I’m probably the most fearful creator I know. And I am surrounded by a lot of artists and entrepreneurs.
For a long time, I have accepted fear, embraced it even, as the twin sister of creativity. She was there at every turn of the road, and the guide of my life.
Scared of writing a book? Write a book.
Scared of writing a play? Write a play.
Terrified at the idea of being seen? Attend not one, but two drama schools, make movies, perform, create a theatre company…
I lived by this idea that if something scares you, then automatically you HAVE to do it. Whatever the money/time/energy/love-cost. It’s like a Dare, taunting you. Once it’s there, you can’t not take it.
Until I found myself exhausted. Dry.
And yearning to find again that feeling you get when you are in the flow.
You know, that moment when your heart is singing? When you feel as if you have all of the sun plus a thousand singing birds in your heart? When you’re willing to believe that angels exist and that they are all resting on your shoulders.
I find no other way to describe it. It’s as if your heart were bigger.
I am not the only one who felt that, right?
But somehow, I had embraced fear so much that I had gone away from myself.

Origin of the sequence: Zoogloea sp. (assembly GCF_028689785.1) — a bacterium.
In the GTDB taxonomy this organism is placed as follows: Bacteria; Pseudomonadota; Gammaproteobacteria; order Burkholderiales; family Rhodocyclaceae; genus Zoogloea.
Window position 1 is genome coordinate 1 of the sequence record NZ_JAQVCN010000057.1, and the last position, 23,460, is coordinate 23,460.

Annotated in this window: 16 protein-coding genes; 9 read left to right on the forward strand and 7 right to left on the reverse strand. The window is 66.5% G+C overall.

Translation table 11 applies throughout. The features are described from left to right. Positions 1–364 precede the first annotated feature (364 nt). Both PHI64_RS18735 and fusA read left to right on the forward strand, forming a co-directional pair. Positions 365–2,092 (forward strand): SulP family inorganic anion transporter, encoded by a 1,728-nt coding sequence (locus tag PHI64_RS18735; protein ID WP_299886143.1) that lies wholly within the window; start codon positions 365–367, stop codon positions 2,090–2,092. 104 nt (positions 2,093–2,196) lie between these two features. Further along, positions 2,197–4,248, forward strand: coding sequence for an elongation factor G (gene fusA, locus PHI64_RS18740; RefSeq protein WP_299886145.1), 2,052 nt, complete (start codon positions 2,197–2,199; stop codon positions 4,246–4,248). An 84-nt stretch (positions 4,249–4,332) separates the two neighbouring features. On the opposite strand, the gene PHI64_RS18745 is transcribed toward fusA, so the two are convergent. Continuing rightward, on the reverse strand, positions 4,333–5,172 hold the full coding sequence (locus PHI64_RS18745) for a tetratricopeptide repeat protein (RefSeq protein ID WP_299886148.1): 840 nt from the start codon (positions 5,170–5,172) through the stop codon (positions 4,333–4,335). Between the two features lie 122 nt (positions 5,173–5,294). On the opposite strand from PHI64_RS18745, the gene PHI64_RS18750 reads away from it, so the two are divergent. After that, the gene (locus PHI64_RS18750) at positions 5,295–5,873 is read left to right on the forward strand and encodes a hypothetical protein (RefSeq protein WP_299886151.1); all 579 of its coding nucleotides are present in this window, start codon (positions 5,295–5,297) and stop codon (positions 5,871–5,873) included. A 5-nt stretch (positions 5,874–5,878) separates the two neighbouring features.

Fear & stepping out of your comfort zone…. all of this is ok if it makes your body sing and expand.
If, once the deed is done, you think to yourself, “I can’t believe I was scared, this is soooo good”, and not “now, what do I have to do next to be loved?”
So as much as I believe in embracing fear in every creative or entrepreneurial endeavor, I have decided not to mistake Facing My Fears with Becoming Who I Am.
There is something that Deepak Chopra says a lot: “Don’t forget that in order to grow the universe and nature take the path of least effort”.
The first time I read this, I was shocked.
It went so much against all the notions of hard work, of ‘pushing and attaining goals’, I’d grown accustomed to – the phrase stuck in my mind but I couldn’t truly make sense of it.
And yet recently I took a few days off to reflect on my dance school. Of how much it has grown recently, and how it is 100% a labour of love.
It stems from a combination of my love for dancing, connecting with people, writing helpful things for them, and of Pablo’s love for teaching and desire to share the subtleties of his culture.
There were challenges, we have worked hard and got scared along the way, but it never felt like a burden or something we Had To Do. Mostly, it has been… easy, obvious and fun.
And that’s what I want for the rest of my life now.
Oh. That means facing my fear of giving up, of taking a rest, and of being lost.